Computers are funny, in that they are so powerful, and yet struggle at tasks that seem basic to humans, like identifying whether a photo is of a dog or a blueberry muffin. The sweet spot is when you can design a system that allows machines to do what they're good at – like doing the same thing thousands or millions of times, and monitoring data 24/7 – and combine that with the human ability to know what data is important, and what action they should take. I touch on some of these types of features, like data insights and predictions, in my Data Basics talk.


See Laura present “Data Basics” at An Event Apart DC (July 29-31). Don’t miss this chance to hear Laura and sixteen other top-notch speakers share their insights!

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Talking About Design: A Few Words with Aarron Walter https://aneventapart.com/news/post/a-few-words-with-aarron-walter Thu, 18 Jul 2019 10:00:00 -0700 Eric Meyer https://aneventapart.com/news/post/a-few-words-with-aarron-walter Tell us a little about yourself and what you've been doing recently.

I am the VP of Design Education at InVision. My team's mission is to help design teams become more effective so design as a discipline has more influence in business. To that end, we study design teams to find the practices that make them successful then we publish what we learn on DesignBetter.com in the form of books, reports, podcasts, and article.

After years of leading design teams, I find it fascinating to see how teams in various businesses work. Turns out, every team has something it's struggling to figure out. No one has it all figured out!

What are some tools you find indispensable to your work?

The tools I use daily are pretty pedestrian: Slack, Google Docs (I love a spreadsheet!), Zoom, Keynote, etc. I love Bear for keeping my notes sorted. I recently got a Electro Voice RE-20 Cardioid mic for my work on the Design Better Podcast, and I love it!

Wait, a podcast? Tell us more!

My co-host Eli Woolery and I explore a theme each season in our interviews with inspiring leaders and designers like David Kelley, IDEO and Stanford d.school founder; Julie Zhuo, Vice President of Product Design at Facebook; and Diana Mounter of Github, among others.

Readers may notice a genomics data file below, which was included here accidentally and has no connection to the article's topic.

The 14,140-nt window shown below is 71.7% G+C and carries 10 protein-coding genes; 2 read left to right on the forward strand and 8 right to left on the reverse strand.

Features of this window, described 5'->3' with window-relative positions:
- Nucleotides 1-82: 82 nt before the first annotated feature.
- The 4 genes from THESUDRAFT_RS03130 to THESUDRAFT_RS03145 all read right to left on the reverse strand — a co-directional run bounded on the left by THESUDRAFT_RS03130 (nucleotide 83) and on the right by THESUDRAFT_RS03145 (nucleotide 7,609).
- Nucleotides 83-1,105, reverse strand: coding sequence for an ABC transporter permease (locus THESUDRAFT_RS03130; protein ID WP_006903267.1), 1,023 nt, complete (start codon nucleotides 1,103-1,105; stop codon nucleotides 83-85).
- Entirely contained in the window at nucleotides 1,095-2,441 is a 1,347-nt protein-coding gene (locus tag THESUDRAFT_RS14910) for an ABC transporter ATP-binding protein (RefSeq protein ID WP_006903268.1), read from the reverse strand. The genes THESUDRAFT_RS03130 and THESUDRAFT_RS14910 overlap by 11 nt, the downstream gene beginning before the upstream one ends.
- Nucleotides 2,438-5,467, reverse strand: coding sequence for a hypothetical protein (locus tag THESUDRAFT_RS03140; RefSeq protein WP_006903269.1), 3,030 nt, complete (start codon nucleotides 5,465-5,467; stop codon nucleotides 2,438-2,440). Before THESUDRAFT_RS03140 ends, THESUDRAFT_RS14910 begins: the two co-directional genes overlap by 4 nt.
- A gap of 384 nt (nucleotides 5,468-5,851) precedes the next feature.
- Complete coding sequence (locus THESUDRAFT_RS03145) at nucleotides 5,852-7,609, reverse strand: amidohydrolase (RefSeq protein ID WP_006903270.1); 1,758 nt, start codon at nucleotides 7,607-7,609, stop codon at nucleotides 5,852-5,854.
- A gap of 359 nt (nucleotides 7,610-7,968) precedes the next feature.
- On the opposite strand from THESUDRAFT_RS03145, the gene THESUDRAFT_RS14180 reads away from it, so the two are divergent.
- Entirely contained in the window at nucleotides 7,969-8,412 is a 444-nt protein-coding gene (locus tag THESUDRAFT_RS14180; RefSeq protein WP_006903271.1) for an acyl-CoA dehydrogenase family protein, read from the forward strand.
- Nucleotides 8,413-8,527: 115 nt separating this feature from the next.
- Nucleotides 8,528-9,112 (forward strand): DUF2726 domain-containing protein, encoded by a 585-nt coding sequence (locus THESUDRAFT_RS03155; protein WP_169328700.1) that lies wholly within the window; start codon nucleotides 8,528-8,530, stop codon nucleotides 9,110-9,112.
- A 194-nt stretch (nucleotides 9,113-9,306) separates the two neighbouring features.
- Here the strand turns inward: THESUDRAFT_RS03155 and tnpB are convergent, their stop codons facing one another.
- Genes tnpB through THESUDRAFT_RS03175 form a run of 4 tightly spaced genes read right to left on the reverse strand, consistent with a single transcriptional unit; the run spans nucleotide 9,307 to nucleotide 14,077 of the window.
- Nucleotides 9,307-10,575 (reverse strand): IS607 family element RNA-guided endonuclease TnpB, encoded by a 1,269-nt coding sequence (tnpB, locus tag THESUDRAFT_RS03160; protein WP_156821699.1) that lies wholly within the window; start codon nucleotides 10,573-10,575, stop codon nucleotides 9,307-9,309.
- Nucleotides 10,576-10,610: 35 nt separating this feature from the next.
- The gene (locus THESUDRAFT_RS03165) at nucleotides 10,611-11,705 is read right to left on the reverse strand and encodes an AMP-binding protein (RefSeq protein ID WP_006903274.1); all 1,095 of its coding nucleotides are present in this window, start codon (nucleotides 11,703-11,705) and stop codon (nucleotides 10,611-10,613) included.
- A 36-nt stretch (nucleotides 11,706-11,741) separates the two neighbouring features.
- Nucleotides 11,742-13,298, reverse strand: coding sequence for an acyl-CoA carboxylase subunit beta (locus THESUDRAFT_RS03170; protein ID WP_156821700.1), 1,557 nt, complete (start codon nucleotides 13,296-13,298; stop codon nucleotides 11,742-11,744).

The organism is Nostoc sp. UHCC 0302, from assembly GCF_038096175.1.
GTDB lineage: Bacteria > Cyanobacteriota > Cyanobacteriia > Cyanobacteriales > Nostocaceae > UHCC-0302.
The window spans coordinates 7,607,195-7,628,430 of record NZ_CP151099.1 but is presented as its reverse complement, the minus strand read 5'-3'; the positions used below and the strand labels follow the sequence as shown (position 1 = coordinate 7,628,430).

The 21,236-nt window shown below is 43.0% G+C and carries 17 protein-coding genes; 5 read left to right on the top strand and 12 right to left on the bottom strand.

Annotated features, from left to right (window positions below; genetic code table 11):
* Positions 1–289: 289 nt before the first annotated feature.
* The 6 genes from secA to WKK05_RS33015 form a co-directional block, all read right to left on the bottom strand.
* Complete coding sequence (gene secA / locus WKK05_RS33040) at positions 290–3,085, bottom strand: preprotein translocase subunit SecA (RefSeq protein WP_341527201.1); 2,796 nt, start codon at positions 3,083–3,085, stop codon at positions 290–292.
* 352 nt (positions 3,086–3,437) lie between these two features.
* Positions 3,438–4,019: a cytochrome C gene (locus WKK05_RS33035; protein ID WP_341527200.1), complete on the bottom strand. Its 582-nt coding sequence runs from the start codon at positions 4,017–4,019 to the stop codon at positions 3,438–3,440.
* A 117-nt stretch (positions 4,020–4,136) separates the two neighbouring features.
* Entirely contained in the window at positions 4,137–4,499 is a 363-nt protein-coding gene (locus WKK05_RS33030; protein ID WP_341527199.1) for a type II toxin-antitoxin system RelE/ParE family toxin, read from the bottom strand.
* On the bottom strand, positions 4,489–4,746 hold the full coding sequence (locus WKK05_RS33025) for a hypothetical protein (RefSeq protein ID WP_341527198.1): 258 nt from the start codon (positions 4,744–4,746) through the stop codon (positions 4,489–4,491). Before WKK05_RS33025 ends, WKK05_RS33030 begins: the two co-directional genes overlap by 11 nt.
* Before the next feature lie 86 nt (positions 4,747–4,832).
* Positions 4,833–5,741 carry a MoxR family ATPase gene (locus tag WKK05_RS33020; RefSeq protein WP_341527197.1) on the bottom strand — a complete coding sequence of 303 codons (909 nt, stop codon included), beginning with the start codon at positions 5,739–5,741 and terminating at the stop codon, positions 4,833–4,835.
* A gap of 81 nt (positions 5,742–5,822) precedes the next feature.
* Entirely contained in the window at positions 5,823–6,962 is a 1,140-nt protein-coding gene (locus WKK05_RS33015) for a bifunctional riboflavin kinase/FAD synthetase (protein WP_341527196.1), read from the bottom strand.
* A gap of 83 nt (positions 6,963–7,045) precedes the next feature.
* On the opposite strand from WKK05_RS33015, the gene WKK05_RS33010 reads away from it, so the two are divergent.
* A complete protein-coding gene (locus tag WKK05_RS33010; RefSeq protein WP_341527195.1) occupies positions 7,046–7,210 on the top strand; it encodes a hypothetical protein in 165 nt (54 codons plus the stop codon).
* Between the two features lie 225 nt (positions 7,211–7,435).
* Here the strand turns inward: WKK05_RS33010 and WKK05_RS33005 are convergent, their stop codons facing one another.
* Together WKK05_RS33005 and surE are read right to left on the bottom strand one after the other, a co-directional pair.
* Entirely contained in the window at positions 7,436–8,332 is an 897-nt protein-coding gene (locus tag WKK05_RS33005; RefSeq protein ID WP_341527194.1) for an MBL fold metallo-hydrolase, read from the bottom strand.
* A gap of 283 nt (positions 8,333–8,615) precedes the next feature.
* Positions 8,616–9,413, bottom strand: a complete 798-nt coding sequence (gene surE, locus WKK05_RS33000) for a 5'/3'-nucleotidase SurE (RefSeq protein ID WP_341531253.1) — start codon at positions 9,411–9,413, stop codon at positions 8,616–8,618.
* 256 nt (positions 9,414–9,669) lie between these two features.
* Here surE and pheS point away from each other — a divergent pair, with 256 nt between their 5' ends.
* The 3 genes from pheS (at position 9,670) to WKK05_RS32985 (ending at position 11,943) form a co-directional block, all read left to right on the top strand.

I'm a curious guy and our podcast has been a valuable way for me—and hopefully our listeners too!—to learn how to be a better designer and leader. The people we speak with are at the top of their game, and we love hearing how they got there as there are valuable lessons in their personal stories.

What's current with you, and does it relate to your talk?

Right now I'm very passionate about helping designers make a transition, to become more sophisticated about their work and how it connects to broader business goals. Design teams keep growing, which requires some adaptation and development of new skills: talking about our work beyond craft, communicating how design creates business value, building partnerships.

In my talk in DC, I'll be sharing practical guidance for designers on how to talk about design and bring more people into the process. It's the stuff I wish I'd learned earlier in my career as it would have made me much better at my job. I'm bundling up those lessons from the school of hard knocks and bringing them to the AEA audience!


See Aarron present “Leveling Up Your Design Communication” at An Event Apart DC (July 29-31). Don’t miss this chance to hear Aarron and sixteen other top-notch speakers share their insights!

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Designing for Trust: A Few Words with Margot Bloomstein https://aneventapart.com/news/post/a-few-words-with-margot-bloomstein Tue, 16 Jul 2019 11:30:00 -0700 Eric Meyer https://aneventapart.com/news/post/a-few-words-with-margot-bloomstein Tell us a little about yourself and what you've been doing recently.

I've been working in content strategy about 20 years. My roots are in communication design, so the engagement and community at An Event Apart really feels like a way to bring it all together. Though our technical toolsets may differ, so many of us confront similar challenges in helping our organizations, supporting our users, and elevating valuable services.

Over the past two decades, I've had the opportunity to partner with clients on some slippery challenges—like how they can better convince skeptical audiences to buy into services or information to better help themselves. That problem is a fair summary of work I've done with tourist bureaus, financial institutions, and municipal transit offices—and that's just in the past few years. I work with many of my clients to clarify messaging as well, typically to build trust and empower their customers or constituents. BrandSort, the process and tool I developed, is a centerpiece of my workshops.

In the past few years, trust has been an increasing focus of my work and research. We talk a lot about trust, empathy, empowerment, and vulnerability, but do we do enough in our work to operationalize those things? Or are they just buzzwords and confetti from the marketing department? I believe to regain trust, organizations must empower their users. As designers, content strategists, creative directors, and others who make the web, we can empower our users through our choices in content and design—and that’s the story I’ve been researching and writing over the past year.